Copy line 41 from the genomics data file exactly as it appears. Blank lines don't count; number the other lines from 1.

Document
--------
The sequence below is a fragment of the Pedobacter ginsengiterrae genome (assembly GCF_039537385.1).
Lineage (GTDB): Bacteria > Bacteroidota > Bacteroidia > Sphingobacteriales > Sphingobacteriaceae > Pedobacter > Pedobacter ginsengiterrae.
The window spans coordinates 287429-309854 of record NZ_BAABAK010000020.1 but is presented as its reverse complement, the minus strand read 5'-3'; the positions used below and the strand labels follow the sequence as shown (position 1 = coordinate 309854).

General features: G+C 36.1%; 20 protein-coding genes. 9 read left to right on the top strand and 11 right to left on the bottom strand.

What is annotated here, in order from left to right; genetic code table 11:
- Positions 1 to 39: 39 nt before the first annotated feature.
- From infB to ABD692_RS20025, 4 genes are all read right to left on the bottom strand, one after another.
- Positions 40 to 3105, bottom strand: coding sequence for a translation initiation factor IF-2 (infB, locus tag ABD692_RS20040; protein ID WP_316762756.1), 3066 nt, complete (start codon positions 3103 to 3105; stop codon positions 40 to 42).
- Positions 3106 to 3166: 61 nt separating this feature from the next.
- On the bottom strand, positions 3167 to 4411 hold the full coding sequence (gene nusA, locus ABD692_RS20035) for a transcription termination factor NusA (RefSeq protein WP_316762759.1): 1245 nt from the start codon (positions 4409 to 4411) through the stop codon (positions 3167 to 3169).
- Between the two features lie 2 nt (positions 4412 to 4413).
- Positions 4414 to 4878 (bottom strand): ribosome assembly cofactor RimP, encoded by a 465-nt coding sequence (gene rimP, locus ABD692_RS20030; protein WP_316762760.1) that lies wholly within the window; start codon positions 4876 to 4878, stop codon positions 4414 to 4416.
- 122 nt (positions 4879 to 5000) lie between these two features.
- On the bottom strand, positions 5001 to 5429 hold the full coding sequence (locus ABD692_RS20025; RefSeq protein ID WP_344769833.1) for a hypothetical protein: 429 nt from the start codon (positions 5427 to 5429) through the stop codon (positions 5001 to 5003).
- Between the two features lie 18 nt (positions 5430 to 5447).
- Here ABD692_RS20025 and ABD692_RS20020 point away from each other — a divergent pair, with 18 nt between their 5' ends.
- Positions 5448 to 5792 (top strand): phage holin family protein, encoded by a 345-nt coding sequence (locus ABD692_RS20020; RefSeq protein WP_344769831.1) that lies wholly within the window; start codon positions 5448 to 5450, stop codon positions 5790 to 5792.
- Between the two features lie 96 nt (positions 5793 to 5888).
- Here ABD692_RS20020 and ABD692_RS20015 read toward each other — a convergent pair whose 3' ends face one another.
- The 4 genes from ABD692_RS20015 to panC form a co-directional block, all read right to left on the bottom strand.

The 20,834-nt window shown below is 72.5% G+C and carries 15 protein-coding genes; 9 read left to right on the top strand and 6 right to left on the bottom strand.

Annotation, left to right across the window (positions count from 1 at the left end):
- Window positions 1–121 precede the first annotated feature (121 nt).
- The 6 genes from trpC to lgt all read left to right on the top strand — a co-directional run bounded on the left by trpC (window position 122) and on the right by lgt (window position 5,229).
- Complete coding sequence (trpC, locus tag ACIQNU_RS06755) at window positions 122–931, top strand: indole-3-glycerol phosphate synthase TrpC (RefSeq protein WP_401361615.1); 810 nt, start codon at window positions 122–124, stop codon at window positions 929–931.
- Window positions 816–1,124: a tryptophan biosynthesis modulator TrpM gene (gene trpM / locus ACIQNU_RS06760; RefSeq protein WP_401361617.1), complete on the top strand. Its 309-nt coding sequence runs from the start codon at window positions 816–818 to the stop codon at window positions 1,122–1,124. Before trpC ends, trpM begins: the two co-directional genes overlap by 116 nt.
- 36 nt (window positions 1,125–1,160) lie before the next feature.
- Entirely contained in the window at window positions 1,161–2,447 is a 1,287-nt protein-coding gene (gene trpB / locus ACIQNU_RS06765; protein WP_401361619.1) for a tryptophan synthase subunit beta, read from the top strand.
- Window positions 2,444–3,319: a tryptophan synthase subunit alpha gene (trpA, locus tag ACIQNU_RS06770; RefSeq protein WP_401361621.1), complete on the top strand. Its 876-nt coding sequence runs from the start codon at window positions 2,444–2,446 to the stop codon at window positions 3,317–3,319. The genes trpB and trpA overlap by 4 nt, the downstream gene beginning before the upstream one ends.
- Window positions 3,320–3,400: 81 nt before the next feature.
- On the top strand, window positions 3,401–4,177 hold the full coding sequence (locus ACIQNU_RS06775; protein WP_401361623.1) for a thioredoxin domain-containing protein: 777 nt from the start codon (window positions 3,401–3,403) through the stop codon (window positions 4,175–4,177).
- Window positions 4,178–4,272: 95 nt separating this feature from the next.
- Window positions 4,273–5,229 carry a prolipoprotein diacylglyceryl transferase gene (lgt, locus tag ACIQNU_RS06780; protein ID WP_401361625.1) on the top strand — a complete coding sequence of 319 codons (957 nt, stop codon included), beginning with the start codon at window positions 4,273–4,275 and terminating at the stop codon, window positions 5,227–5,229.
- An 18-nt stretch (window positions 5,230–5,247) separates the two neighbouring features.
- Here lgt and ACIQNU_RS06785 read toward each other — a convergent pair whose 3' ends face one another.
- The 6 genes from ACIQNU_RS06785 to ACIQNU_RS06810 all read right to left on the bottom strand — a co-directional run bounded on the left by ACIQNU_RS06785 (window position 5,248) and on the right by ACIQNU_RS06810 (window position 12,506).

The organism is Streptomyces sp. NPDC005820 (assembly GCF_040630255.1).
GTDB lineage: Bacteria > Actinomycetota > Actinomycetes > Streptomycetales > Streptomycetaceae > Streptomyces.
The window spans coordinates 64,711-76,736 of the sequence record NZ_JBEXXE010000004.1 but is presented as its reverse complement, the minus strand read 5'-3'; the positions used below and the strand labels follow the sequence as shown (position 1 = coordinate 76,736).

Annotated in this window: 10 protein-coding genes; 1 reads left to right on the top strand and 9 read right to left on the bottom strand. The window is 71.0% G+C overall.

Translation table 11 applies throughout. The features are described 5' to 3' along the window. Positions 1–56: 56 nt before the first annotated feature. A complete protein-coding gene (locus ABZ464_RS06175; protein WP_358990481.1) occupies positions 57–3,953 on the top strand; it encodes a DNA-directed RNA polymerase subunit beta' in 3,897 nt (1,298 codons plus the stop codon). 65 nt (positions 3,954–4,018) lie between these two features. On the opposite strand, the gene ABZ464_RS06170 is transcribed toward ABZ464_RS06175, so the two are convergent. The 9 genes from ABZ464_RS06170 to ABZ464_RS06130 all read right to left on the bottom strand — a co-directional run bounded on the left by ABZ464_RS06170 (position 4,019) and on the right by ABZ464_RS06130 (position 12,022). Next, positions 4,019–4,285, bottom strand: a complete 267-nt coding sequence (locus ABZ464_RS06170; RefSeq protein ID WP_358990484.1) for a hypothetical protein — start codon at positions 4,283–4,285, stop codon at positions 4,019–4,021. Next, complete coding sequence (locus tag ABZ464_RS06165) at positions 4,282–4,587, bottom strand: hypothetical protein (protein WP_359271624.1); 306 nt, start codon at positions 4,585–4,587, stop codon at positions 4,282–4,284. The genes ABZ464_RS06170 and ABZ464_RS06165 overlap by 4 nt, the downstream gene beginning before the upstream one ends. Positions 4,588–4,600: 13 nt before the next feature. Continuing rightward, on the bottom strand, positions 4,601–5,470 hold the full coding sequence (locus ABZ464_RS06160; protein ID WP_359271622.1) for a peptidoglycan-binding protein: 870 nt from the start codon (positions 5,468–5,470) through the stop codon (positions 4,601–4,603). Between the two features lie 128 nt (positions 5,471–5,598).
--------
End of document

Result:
Translation table 11 applies throughout. The features are described 5' to 3' along the window. Positions 1–56: 56 nt before the first annotated feature. A complete protein-coding gene (locus ABZ464_RS06175; protein WP_358990481.1) occupies positions 57–3,953 on the top strand; it encodes a DNA-directed RNA polymerase subunit beta' in 3,897 nt (1,298 codons plus the stop codon). 65 nt (positions 3,954–4,018) lie between these two features. On the opposite strand, the gene ABZ464_RS06170 is transcribed toward ABZ464_RS06175, so the two are convergent. The 9 genes from ABZ464_RS06170 to ABZ464_RS06130 all read right to left on the bottom strand — a co-directional run bounded on the left by ABZ464_RS06170 (position 4,019) and on the right by ABZ464_RS06130 (position 12,022). Next, positions 4,019–4,285, bottom strand: a complete 267-nt coding sequence (locus ABZ464_RS06170; RefSeq protein ID WP_358990484.1) for a hypothetical protein — start codon at positions 4,283–4,285, stop codon at positions 4,019–4,021. Next, complete coding sequence (locus tag ABZ464_RS06165) at positions 4,282–4,587, bottom strand: hypothetical protein (protein WP_359271624.1); 306 nt, start codon at positions 4,585–4,587, stop codon at positions 4,282–4,284. The genes ABZ464_RS06170 and ABZ464_RS06165 overlap by 4 nt, the downstream gene beginning before the upstream one ends. Positions 4,588–4,600: 13 nt before the next feature. Continuing rightward, on the bottom strand, positions 4,601–5,470 hold the full coding sequence (locus ABZ464_RS06160; protein ID WP_359271622.1) for a peptidoglycan-binding protein: 870 nt from the start codon (positions 5,468–5,470) through the stop codon (positions 4,601–4,603). Between the two features lie 128 nt (positions 5,471–5,598).